Page 1 of 12
1 2 3 12
Introduction to the special issue on neuroethology.
This special issue highlights some recent advances in neuroethology based on research presented at the 13th International Congress of Neuroethology and associated satellite symposia in Brisbane, Australia, on July 15–20, 2018. The discipline of neuroethology combines methods and concepts from ethology with those from neurobiology to develop a comparative analysis of the mechanisms of behavior that takes into account a species’ ecology and evolutionary history. In his 1951 book The Study of Instinct, Nobel Prize winner Niko Tinbergen called on ethologists and neurophysiologists to join forces to search for mechanisms of motivated behaviors. He used the term “ethophysiology” t...
Read Article
Understanding cerebellum in vertebrate neuroethology: From sensing in sharks and electric fish to motor sequences in movement and birdsong.
The elaborate structure of the cerebellum has been long known, although its contribution to a remarkable diversity of behavior is only recently appreciated. Taking an evolutionary perspective, we consider the wider function of the cerebellum based on insight from the function of so-called cerebellum-like structures. Cerebellum-like structures cancel the effects of self-stimulation, a function that has been well characterized in both elasmobranch and weakly electric fish. This function depends on the implementation of an adaptive filter, which provides an input-output transformation modified by specific learning rules. We argue that the broad contribution of the cerebellum to behavior can be ...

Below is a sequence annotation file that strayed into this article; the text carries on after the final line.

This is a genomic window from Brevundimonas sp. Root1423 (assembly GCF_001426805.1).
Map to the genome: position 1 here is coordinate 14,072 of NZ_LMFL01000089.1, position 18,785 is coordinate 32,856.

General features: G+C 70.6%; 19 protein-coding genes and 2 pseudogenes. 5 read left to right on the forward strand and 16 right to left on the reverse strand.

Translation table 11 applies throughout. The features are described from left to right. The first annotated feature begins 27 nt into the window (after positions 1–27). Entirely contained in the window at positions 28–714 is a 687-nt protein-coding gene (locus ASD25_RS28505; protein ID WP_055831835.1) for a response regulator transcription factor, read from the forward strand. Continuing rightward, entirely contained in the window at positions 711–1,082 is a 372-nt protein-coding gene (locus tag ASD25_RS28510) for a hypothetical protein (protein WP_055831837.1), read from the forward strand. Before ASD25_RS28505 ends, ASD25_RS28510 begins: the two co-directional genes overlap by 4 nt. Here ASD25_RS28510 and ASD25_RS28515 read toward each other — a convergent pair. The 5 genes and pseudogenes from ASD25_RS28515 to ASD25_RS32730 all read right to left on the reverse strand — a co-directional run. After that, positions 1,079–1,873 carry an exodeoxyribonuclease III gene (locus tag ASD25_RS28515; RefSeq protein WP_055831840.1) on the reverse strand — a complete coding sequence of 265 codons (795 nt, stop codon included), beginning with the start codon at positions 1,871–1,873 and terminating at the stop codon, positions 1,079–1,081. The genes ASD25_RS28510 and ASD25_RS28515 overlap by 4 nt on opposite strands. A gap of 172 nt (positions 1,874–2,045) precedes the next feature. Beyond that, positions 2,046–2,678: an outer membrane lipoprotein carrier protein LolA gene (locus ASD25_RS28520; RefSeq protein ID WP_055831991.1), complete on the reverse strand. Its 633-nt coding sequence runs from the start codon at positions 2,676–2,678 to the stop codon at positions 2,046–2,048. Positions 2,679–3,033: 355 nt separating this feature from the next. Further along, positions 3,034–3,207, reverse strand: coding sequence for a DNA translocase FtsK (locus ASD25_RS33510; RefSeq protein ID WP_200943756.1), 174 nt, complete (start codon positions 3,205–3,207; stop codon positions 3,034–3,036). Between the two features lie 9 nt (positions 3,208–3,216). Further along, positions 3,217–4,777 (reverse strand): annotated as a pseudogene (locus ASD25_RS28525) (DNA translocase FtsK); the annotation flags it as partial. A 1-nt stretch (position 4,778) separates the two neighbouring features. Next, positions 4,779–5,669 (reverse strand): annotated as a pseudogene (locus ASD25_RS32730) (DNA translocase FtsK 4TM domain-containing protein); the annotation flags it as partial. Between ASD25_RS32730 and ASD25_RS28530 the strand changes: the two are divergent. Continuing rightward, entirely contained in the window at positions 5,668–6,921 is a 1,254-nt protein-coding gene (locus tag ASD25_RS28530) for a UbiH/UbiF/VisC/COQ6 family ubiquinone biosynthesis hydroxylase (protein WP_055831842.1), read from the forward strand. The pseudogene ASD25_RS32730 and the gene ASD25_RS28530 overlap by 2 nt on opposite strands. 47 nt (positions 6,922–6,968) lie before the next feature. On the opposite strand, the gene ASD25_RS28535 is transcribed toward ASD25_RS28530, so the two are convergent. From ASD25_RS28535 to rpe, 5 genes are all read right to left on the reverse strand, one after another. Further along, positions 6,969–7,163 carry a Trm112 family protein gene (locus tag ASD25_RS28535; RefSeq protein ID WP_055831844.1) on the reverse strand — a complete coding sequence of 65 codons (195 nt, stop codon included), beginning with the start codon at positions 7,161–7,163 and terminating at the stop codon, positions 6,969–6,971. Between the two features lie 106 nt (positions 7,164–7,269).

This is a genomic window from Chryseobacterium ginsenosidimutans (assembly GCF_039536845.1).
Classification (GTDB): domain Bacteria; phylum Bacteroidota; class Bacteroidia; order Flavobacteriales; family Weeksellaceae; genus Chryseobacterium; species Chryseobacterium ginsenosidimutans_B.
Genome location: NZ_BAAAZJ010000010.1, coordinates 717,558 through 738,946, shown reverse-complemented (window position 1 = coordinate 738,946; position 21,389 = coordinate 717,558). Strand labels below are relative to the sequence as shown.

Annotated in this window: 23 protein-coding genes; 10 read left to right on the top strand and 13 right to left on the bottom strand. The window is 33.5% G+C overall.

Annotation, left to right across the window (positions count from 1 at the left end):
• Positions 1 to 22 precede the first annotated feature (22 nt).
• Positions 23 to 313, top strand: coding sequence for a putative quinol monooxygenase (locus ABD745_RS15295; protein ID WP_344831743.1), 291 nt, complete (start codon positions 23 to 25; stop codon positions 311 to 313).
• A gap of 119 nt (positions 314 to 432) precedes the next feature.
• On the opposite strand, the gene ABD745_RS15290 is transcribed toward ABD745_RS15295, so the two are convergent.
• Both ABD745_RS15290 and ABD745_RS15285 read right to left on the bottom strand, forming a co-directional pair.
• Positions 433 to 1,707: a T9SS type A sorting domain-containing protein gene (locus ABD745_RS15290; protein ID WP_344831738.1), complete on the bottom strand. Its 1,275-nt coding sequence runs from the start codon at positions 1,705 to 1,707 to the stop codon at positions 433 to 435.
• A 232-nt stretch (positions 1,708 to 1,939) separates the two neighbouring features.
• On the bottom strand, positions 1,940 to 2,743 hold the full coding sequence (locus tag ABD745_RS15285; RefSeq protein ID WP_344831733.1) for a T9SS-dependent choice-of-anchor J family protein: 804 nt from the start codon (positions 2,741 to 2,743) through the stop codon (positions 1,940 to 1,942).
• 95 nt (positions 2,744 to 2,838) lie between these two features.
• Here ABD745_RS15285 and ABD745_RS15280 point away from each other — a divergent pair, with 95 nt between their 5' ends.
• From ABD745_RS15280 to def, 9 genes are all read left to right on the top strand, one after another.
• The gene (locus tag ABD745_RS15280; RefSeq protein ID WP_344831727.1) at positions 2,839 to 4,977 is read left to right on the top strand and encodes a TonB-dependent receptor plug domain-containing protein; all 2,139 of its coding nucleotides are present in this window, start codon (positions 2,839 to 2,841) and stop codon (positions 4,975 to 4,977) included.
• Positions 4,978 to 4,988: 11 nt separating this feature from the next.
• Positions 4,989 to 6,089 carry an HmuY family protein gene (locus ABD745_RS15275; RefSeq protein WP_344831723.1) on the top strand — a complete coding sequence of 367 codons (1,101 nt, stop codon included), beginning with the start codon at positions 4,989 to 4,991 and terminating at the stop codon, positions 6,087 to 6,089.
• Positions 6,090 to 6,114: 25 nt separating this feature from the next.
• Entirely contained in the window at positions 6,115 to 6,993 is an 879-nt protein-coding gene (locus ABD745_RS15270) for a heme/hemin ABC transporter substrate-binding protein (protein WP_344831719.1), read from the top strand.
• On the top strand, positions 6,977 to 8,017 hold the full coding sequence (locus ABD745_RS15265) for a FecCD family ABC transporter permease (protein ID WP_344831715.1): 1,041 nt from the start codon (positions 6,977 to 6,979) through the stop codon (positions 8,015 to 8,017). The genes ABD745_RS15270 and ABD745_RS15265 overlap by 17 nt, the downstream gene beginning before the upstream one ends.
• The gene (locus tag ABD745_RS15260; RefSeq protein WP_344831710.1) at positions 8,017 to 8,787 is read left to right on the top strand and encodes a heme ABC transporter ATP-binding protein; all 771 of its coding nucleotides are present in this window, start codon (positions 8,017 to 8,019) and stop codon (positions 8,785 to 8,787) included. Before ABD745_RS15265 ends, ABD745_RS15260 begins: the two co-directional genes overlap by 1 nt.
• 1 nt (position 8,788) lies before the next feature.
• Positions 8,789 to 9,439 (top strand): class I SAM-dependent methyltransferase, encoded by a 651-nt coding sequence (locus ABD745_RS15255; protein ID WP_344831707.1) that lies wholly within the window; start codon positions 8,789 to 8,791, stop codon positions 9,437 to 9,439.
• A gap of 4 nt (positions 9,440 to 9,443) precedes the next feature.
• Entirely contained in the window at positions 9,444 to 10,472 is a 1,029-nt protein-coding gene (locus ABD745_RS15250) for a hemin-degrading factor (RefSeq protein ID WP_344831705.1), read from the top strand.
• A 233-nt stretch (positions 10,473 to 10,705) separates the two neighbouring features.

Read Article
Behavioral and neural aspects of the spatial processing of conspecifics signals in the electrosensory system.